Famous Quotes of Poet Thomas Love Peacock

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A book that furnishes no quotations is, me judice, no book?it is a plaything.

(Thomas Love Peacock (1785-1866), British author. Dr. Folliot, in Crotchet Castle, ch. 9 (1831).)
Respectable means rich, and decent means poor. I should die if I heard my family called decent.

(Thomas Love Peacock (1785-1866), British author. Lady Clarinda, in Crotchet Castle, ch. 3 (1831).)
Marriage may often be a stormy lake, but celibacy is almost always a muddy horsepond.

(Thomas Love Peacock (1785-1866), British author. Melincourt, ch. 7 (1817).)
Ancient sculpture is the true school of modesty. But where the Greeks had modesty, we have cant; where they had poetry, we have cant; where they had patriotism, we have cant; where they had anything that exalts, delights, or adorns humanity, we have nothing but cant, cant, cant.

(Thomas Love Peacock (1785-1866), British author. Crotchet Castle, ch. 7 (1831).)
The rich man goes out yachting,
Where sanctity can't pursue him;
The poor goes afloat
In a fourpenny boat,
Where the bishop groans to view him.

(Thomas Love Peacock (1785-1866), British poet. Rich and Poor; or, Saint and Sinner (l. 36-40). . . Oxford Book of Satirical Verse, The. Geoffrey Grigson, comp. (1980) Oxford University Press.)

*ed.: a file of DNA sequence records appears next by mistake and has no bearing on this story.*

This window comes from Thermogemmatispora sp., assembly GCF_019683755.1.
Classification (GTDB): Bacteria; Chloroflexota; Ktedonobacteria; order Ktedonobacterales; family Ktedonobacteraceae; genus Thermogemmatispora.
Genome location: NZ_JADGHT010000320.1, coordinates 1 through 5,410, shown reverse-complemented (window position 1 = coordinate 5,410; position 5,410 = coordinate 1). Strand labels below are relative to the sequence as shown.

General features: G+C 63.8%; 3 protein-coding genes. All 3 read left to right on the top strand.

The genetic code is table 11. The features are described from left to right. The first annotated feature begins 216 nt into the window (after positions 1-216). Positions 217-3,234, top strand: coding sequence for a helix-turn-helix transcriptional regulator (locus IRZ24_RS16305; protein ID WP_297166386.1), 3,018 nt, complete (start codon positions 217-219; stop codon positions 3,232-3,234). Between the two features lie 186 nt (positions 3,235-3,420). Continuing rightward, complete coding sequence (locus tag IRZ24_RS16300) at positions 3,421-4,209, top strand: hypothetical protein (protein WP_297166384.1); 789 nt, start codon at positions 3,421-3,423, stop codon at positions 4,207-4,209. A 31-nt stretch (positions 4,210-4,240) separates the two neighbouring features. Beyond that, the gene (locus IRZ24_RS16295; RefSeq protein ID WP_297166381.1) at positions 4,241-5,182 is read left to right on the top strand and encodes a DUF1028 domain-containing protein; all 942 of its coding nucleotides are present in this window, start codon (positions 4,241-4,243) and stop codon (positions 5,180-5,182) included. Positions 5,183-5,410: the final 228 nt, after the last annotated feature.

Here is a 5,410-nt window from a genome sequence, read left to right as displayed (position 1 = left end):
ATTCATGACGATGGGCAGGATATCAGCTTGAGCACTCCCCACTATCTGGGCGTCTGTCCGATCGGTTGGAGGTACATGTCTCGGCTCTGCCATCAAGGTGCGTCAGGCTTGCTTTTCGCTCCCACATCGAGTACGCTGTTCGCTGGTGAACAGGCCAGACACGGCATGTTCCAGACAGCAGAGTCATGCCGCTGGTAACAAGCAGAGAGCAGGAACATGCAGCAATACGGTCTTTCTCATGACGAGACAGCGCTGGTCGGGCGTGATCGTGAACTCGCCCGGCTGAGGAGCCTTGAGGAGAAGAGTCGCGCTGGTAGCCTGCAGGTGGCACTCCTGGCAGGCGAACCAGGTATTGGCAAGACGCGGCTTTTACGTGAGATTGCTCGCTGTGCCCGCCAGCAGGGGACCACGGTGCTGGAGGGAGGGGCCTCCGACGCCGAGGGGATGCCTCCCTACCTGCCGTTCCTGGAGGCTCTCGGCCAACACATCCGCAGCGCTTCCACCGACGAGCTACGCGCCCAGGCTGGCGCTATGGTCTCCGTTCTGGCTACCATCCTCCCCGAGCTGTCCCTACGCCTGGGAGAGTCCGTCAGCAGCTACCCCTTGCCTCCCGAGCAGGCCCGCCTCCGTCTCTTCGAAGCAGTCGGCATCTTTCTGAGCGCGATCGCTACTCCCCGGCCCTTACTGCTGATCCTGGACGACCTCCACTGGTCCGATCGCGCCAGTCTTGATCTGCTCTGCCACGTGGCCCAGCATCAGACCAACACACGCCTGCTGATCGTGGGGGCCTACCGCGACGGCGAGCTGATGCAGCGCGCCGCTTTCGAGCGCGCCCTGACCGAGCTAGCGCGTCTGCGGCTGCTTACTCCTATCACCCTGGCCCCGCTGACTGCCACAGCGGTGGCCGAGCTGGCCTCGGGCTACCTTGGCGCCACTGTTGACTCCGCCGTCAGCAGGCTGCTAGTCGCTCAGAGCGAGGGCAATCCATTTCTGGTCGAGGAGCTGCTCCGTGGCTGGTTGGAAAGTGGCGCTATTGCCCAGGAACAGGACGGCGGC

The mountain sheep are sweeter,
But the valley sheep are fatter;
We therefore deemed it meeter
To carry off the latter.

(Thomas Love Peacock (1785-1866), British poet. The Misfortunes of Elphin (l. 1-3). . . Oxford Anthology of English Literature, The, Vols. I-II. Frank Kermode and John Hollander, general eds. (1973) Oxford University Press (Also published as six paperback vols.: Medieval English Literature, J. B. Trapp, ed.; The Literature of Renaissance England, John Hollander and Frank Kermode, eds.; The Restoration and the Eighteenth Century, Martin Price, ed.; Romantic Poetry and Prose, Harold Bloom and Lionel Trilling, eds.; Victorian Prose and Poetry, Lionel Trilling and Harold Bloom, eds.; Modern British Literature, Frank Kermode and John Hollander, eds.).)
In a bowl to sea went wise men three,
On a brilliant night of June:
They carried a net, and their hearts were set
On fishing up the moon.

(Thomas Love Peacock (1785-1866), British poet. Nightmare Abbey (l. 1-3). . . Oxford Book of English Verse, The, 1250-1918. Sir Arthur Quiller-Couch, ed. (New ed., rev. and enl., 1939) Oxford University Press.)
I never failed to convince an audience that the best thing they could do was to go away.

(Thomas Love Peacock (1785-1866), British author. Mr. Skionar, in Crotchet Castle, ch. 18 (1831).)
The waste of plenty is the resource of scarcity.

(Thomas Love Peacock (1785-1866), British author. Melincourt, ch. 24 (1817).)